Chuck Surack launched his instrument sales empire from his Volkswagen bus, the same one he used as a 4-track recording studio four decades ago. Over that time, Sweetwater has ballooned into a $619 million per year operation.
Boy Scout’s Code
I grew up as a Boy Scout. A Boy Scout learns that they’re trustworthy, loyal, helpful, friendly, courteous, kind, obedient, cheerful, thrifty, clean, brave and reverent. Those are great principles to live by personally and great principles to run a business by. I make every employee hear me talk about those values.
We’re not really interested in whether we make money on this sale or that transaction. We’re interested in doing the right thing. And we’ve found that over time if you do the right thing you get referrals, repeat business and the money eventually comes. But that’s not what drives me. What drives me is doing the right thing for the customer.
I always want to treat people the way I’d want to be treated. I always wanted to give extra value to the customer. And that value is things like the knowledge and understanding of the products and helping the customer fulfill their dreams and aspirations.
It’s also value in the form of [how] every keyboard we sell includes an extra bank of sounds that you only get from Sweetwater. If you buy a guitar from us, it goes through our 55-point quality-control check. We do high-quality pictures that nobody else does. We offer a two-year warranty for free on everything we sell. We have free technical support. That’s extra value that we offer.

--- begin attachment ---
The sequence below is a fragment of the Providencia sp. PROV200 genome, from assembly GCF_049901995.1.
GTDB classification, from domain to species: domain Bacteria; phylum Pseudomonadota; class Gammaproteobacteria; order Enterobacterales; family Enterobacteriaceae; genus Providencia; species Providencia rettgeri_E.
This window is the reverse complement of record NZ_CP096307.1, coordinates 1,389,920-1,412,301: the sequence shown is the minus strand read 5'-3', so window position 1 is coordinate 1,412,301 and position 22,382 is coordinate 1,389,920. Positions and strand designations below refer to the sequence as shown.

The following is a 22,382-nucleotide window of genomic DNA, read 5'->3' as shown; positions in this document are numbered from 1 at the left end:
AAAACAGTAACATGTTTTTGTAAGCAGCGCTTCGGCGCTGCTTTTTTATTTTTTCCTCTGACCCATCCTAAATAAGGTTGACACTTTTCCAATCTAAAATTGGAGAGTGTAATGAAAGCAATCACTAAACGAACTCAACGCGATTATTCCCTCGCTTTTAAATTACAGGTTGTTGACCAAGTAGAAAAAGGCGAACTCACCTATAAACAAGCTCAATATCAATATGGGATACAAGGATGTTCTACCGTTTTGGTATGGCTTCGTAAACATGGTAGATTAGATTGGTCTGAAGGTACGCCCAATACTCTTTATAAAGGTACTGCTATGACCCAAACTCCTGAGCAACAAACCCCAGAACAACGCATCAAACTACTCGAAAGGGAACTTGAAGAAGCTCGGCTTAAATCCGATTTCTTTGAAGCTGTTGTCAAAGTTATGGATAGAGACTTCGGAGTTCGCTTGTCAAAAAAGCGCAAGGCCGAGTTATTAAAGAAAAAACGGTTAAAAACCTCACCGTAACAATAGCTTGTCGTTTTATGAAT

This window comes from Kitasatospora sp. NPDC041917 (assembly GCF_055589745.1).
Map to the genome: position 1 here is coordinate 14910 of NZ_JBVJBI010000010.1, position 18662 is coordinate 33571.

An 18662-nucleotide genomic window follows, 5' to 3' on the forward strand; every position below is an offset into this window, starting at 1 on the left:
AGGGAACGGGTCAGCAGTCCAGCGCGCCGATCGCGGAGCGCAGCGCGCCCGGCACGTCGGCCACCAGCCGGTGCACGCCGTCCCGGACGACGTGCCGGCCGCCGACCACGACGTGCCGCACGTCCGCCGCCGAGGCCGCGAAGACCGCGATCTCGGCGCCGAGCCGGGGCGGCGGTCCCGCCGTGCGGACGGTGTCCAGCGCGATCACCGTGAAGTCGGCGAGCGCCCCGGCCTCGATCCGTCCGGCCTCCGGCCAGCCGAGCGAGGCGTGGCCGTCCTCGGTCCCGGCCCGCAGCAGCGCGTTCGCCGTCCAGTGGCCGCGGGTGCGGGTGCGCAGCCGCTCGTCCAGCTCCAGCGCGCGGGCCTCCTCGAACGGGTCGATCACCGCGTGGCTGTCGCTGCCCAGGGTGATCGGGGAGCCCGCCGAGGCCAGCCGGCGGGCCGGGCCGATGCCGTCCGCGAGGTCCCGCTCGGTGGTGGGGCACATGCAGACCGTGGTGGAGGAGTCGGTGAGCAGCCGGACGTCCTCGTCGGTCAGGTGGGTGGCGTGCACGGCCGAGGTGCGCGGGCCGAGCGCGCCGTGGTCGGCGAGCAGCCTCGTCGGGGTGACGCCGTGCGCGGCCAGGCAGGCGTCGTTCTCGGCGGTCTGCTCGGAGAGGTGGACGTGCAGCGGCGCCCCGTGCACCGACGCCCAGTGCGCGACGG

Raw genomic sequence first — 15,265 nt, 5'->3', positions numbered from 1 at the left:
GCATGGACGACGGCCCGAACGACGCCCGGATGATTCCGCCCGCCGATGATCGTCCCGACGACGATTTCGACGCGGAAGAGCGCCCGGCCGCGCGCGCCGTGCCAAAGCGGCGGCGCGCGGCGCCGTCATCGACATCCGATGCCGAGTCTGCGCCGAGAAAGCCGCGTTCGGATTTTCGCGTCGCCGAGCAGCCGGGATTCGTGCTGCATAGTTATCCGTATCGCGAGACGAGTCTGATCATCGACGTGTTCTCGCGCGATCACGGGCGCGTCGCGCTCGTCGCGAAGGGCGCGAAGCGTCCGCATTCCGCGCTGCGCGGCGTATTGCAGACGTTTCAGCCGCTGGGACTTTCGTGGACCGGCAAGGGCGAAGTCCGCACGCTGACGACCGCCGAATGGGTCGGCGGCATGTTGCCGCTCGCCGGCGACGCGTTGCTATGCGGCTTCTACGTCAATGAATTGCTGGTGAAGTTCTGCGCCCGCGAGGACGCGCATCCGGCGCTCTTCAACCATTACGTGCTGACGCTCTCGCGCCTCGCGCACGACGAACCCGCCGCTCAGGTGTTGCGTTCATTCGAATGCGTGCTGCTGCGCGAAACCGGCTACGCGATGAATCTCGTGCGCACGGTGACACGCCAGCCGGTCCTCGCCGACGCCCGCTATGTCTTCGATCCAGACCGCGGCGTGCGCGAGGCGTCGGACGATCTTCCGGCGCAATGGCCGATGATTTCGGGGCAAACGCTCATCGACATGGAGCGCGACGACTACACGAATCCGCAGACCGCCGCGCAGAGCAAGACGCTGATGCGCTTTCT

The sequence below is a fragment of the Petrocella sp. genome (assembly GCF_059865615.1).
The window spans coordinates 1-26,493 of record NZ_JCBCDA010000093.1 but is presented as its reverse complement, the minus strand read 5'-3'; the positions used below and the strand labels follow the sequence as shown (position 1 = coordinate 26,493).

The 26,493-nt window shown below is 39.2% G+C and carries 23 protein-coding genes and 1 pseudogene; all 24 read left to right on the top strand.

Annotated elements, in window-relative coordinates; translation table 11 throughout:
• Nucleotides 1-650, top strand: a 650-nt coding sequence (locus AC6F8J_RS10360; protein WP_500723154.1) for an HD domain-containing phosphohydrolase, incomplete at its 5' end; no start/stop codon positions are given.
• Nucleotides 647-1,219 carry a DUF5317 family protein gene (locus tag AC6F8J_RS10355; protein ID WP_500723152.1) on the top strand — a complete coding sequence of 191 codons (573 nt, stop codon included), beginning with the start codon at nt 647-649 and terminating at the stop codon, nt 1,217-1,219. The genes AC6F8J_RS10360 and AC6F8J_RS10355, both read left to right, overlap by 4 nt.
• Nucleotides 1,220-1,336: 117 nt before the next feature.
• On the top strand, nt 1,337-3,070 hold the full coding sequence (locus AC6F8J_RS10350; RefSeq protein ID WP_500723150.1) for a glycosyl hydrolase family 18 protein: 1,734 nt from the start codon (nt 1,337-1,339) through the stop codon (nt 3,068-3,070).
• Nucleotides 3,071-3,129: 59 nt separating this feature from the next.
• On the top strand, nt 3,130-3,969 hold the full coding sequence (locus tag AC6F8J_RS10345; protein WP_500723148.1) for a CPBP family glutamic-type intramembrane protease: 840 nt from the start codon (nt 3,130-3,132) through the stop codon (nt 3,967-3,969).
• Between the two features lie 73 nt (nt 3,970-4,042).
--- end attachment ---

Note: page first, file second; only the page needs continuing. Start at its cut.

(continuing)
Before our sales engineers ever talk to a customer, we put them through 13 weeks of Sweetwater University. That’s eight hours a day, 300 classes, taught by 80 teachers. We teach them about products, how to work our information system and most importantly how to develop a relationship with a customer. I can’t have them on the phones until they know what they’re talking about.
It started very informally. We used to meet at a restaurant every Tuesday and Thursday morning. There were six of us and as the program grew we brought in teachers and put more of a program and agenda together.
Sweetwater U is divided into three parts. One is learning to work our customer information system. That’s where we track everything about the customer, down to birth dates, dog names, children’s names, spouse’s name, dreams and aspirations. Another third is how to develop a relationship and more traditional sales techniques. The final third is learning products. Stuff is changing quickly, so we want to make sure there are no holes in your knowledge. You might’ve been a live sound guy, but I need to make sure you can sell guitars as well as keyboards, drums and lighting equipment.
We want sales engineers to develop relationships with the end-users. The end-user gets very loyal to their sales engineer. The sales engineer becomes a friend who’s helping you with your system and making sure we’re getting toward fulfilling your dreams. And when something new comes in, my sales engineers know you and your studio well enough to call and say, hey, I just got this microphone or guitar and it’d be great in your set-up. Customers love getting those calls.
We have some pretty nice amenities that make everybody feel good about working here. It’s also an incredible recruiting tool when people see the racquetball court or the health club or the full-time doctor or the kitchen/food eating area, the theater… There’s nothing else like that in the music industry.